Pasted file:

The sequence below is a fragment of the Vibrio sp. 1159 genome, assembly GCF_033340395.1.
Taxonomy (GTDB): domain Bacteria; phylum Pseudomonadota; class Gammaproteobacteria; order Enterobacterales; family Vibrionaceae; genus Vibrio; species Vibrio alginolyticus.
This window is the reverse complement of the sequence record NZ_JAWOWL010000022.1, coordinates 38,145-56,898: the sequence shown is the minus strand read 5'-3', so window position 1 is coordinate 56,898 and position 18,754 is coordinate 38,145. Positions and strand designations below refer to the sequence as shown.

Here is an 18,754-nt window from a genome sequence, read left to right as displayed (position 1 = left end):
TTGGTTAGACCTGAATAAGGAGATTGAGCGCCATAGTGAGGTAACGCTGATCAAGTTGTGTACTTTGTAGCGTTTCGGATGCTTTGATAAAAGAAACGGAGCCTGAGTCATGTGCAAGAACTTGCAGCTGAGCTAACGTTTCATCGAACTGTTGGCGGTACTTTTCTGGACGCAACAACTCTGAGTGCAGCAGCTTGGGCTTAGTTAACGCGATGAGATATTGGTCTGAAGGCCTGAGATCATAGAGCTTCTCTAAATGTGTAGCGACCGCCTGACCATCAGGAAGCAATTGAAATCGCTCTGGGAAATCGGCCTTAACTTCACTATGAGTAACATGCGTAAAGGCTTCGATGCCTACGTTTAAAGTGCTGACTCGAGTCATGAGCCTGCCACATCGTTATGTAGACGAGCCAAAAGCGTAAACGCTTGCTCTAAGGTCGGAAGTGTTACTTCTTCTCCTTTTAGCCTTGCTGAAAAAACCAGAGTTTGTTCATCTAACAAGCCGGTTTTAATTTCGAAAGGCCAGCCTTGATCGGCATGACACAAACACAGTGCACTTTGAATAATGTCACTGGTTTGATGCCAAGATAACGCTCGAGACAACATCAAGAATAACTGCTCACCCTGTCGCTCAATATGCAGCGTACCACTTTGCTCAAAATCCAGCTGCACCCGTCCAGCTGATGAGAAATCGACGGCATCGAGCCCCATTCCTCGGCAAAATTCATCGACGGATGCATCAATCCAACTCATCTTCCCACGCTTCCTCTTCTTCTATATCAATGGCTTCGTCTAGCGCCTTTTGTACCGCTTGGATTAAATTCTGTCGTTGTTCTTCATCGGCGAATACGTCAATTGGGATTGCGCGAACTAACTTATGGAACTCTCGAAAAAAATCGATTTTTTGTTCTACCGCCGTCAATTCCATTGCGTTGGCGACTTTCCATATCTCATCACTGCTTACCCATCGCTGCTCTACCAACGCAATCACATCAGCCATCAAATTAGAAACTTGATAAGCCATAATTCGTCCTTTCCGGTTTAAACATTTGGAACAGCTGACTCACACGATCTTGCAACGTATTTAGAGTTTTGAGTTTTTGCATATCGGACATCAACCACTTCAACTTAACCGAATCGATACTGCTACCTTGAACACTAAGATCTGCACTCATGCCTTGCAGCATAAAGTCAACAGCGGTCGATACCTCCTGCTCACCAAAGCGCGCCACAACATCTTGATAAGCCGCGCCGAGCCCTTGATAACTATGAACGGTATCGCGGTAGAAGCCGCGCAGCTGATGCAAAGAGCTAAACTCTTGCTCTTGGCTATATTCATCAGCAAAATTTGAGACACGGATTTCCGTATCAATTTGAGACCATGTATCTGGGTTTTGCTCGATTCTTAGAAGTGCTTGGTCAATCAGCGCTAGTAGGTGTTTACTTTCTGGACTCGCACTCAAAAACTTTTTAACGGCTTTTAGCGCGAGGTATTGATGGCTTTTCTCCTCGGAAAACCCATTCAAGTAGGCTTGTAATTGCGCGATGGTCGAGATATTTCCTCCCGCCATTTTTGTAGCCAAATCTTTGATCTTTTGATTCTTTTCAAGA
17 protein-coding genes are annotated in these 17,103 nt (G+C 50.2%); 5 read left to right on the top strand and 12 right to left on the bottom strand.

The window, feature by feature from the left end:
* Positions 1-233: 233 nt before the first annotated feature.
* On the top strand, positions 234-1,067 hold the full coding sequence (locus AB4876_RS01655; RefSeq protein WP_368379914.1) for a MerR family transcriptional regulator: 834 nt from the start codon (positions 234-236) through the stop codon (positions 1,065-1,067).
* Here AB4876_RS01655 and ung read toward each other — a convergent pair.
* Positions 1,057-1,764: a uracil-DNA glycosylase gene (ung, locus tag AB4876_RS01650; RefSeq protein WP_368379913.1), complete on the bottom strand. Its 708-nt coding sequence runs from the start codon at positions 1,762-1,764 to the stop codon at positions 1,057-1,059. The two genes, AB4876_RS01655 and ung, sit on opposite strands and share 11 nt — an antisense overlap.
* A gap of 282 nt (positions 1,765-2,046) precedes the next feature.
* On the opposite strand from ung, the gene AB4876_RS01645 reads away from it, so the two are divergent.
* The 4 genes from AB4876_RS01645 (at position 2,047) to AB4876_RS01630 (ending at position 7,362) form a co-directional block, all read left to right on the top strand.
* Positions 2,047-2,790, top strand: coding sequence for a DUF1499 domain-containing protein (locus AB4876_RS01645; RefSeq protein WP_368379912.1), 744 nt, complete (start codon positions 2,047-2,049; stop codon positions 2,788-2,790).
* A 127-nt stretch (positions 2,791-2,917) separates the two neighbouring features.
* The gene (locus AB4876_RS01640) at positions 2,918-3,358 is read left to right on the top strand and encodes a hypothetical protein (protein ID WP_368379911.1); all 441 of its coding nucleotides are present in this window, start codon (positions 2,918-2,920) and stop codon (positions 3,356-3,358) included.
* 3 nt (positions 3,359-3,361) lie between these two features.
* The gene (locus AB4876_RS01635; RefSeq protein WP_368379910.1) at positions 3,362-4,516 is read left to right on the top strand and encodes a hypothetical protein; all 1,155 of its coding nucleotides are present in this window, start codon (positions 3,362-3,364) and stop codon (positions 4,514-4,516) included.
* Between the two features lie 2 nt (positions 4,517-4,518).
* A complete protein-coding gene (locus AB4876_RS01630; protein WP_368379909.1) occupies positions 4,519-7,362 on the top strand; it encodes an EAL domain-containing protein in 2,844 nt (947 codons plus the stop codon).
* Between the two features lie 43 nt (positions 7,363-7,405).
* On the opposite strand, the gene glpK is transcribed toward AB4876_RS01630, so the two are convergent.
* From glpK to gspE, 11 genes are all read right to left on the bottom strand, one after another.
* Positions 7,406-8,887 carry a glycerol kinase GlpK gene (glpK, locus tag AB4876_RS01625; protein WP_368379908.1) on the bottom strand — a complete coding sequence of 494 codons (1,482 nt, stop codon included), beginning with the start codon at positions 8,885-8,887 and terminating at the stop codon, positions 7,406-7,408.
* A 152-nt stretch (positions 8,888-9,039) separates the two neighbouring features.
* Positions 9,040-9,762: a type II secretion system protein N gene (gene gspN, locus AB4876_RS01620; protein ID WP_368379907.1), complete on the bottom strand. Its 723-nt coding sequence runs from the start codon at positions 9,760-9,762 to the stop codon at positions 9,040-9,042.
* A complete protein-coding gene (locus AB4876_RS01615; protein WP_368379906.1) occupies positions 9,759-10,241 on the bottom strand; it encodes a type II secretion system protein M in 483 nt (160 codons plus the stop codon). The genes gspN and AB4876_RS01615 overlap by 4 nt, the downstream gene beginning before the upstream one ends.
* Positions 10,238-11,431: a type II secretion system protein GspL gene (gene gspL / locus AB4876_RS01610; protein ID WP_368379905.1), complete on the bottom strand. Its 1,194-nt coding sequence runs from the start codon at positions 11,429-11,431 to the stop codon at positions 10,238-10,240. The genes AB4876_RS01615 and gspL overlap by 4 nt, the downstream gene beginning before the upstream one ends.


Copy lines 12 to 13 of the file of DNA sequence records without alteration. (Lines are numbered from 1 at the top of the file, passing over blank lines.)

* A gap of 282 nt (positions 1,765-2,046) precedes the next feature.
* On the opposite strand from ung, the gene AB4876_RS01645 reads away from it, so the two are divergent.